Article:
Tuesday, June 25, 2024


Dhaka Tribune

Protecting agricultural lands from heatwaves and urbanization

Bangladesh must enhance its legislative strategy for climate adaptation and agricultural land preservation

Update : 07 May 2024, 08:31 AM

The severe heat wave that has gripped Bangladesh in 2024 serves as a poignant reminder of how critical it is to address the interconnected issues of urbanization and climate change that threaten cultivable land. Preserving these territories is crucial for the region's economic stability and ensuring the indigenous inhabitants' well-being and nutritional security. 

Agriculture, which employs most rural residents and contributes considerably to Bangladesh's GDP, faces challenges from various sources. As per the World Bank Climate Change Knowledge Portal, agriculture contributes to 16.5% of the country's GDP and supports the livelihoods of almost 87% of the rural people. However, the Bangladesh Bureau of Statistics has identified a concerning pattern: From 2000 to 2010, around 68,000 hectares of land suitable for farming were converted for non-agricultural purposes. This indicates an urgent requirement for strong legal safeguards.

The ongoing heat wave intensifies the susceptibility of this industry, straining crops and endangering harvests. Not only does this threaten food security, but it also puts the health and economic prosperity at risk for millions. Legal measures like the Agricultural Land Preservation Act (ALPA) are crucial for these issues. Section 5 of the ALPA prohibits converting agricultural land for industrial or residential use without Ministry of Land approval. This clause has harsh penalties for infractions, including fines and land reversion to agrarian status. 

The Wetland Conservation Act of 2000 and the Environment Conservation Act of 1995 provide additional backing to agricultural land by mandating environmental impact studies for any undertaking that could potentially harm these regions.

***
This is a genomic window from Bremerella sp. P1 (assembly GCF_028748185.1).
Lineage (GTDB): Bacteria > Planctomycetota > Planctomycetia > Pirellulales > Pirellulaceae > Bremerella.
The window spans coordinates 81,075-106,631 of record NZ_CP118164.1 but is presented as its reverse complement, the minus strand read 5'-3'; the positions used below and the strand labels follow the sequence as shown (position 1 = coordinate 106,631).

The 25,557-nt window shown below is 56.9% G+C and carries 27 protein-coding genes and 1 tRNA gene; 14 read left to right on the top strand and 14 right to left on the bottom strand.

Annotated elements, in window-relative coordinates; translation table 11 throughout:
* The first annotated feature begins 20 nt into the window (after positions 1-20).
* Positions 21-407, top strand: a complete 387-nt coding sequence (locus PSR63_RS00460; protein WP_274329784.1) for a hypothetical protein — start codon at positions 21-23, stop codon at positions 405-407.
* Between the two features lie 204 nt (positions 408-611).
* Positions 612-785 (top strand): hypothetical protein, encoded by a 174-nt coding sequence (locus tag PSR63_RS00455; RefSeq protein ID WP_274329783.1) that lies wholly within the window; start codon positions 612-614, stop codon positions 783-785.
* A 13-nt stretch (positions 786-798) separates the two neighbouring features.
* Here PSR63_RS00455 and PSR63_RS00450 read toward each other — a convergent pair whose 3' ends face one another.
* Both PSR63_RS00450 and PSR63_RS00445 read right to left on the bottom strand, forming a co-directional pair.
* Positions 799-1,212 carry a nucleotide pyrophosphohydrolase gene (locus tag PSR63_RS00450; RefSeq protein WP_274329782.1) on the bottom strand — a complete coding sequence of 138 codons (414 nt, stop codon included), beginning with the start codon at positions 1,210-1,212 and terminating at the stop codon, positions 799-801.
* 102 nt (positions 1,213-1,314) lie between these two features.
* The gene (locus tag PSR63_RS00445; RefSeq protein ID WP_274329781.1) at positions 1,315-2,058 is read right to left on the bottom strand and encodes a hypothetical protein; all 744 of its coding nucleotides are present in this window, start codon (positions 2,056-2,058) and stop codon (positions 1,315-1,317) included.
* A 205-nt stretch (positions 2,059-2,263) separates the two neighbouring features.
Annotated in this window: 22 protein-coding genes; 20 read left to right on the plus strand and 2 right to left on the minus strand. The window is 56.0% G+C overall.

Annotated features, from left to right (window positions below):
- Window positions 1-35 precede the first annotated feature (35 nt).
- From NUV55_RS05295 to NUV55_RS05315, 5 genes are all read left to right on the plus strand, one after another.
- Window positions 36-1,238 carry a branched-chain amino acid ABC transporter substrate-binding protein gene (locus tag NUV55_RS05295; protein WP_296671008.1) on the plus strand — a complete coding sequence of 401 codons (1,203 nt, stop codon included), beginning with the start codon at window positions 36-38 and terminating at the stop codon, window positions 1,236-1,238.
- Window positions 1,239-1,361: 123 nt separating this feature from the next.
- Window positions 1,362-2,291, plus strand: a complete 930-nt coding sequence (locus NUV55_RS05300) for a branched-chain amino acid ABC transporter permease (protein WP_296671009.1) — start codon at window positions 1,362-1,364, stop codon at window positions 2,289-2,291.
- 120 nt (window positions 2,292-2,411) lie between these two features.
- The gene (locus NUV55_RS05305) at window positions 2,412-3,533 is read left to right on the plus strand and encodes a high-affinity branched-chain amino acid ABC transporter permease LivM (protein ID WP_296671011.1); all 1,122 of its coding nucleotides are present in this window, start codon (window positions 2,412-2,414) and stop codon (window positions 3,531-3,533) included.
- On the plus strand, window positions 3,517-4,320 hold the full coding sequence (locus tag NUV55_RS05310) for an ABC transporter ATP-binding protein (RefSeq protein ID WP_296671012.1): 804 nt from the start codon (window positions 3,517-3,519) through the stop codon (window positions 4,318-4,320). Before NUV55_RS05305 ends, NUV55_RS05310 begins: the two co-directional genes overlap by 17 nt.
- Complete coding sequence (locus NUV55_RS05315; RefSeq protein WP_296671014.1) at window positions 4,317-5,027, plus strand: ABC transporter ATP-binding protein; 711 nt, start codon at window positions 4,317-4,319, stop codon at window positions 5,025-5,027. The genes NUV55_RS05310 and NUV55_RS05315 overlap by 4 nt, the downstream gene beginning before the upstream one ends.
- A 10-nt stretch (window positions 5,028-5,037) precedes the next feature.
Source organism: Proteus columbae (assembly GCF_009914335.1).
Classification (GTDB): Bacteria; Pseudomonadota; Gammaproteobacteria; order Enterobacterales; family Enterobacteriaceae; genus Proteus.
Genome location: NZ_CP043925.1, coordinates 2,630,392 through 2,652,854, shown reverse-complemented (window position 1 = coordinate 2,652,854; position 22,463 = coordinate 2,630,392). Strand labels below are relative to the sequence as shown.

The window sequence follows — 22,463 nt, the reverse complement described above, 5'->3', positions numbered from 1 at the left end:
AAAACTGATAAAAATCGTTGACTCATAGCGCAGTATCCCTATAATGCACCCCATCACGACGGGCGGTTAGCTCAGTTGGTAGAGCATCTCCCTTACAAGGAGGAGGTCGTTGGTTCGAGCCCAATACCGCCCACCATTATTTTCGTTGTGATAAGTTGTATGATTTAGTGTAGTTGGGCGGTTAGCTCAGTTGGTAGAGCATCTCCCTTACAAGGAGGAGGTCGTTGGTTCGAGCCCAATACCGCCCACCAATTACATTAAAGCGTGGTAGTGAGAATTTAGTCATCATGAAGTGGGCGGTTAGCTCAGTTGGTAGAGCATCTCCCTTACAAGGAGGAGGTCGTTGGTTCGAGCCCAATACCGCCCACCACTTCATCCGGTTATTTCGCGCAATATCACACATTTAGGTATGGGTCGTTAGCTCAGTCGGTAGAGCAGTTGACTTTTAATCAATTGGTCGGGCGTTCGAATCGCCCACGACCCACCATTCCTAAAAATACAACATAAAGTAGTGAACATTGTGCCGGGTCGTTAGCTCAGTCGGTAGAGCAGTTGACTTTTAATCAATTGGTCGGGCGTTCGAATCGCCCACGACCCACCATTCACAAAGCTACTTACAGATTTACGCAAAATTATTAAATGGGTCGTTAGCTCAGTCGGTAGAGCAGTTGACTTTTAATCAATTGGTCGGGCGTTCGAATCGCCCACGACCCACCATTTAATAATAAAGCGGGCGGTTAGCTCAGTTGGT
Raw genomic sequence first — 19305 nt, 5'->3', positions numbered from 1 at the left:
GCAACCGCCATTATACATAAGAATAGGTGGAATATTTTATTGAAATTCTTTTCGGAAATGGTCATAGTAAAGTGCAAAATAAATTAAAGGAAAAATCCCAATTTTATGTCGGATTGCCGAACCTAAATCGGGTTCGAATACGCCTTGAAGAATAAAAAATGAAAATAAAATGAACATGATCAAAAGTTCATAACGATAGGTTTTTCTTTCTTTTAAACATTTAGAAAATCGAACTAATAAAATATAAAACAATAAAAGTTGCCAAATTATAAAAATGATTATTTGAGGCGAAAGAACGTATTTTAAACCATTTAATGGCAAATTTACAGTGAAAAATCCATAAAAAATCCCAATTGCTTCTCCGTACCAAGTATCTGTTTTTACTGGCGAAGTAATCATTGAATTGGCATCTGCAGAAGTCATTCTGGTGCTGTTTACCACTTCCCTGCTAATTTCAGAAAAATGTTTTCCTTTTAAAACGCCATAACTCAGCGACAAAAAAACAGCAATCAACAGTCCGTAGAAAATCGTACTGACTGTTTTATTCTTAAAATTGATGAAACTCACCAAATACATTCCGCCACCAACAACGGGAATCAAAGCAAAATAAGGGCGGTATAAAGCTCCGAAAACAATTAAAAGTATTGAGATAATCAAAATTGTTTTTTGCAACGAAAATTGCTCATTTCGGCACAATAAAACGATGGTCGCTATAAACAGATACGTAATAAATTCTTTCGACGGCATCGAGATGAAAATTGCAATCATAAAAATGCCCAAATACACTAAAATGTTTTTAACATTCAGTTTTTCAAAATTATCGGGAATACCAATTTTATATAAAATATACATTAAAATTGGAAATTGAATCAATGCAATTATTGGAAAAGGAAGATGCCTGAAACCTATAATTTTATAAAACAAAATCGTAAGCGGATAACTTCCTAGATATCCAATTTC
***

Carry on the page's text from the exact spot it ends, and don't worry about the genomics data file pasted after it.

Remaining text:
Sections 8 and 9 of the Wetland Conservation Act of 2000 establish Wetland Conservation Areas, where complex environmental impact studies and Wetland Conservation Authority clearance are required for land use changes. Section 12 of the Environment Conservation Act of 1995 requires an EIA for any project that may harm the environment, including agricultural land. The Act allows the Department of Environment to oversee all agriculture-related operations to ensure agricultural productivity. 

These actions are essential for preserving ecological equilibrium and ensuring the long-term sustainability of agricultural activities. 

International examples

Japan and the Netherlands provide examples of successful agricultural land preservation, even in the face of challenges posed by high population density and industrial development. Agricultural preservation laws, spatial planning, and farming techniques were used to accomplish this. Under the Dutch Spatial Planning Act, cities must prepare spatial plans to protect agricultural land from urban sprawl and non-agricultural development. Section 3.1 allows local governments to prohibit and ban agricultural building and development under Section 3.6 to enforce these plans -- Section 14 safeguards spatial plan-exempt agrarian zones.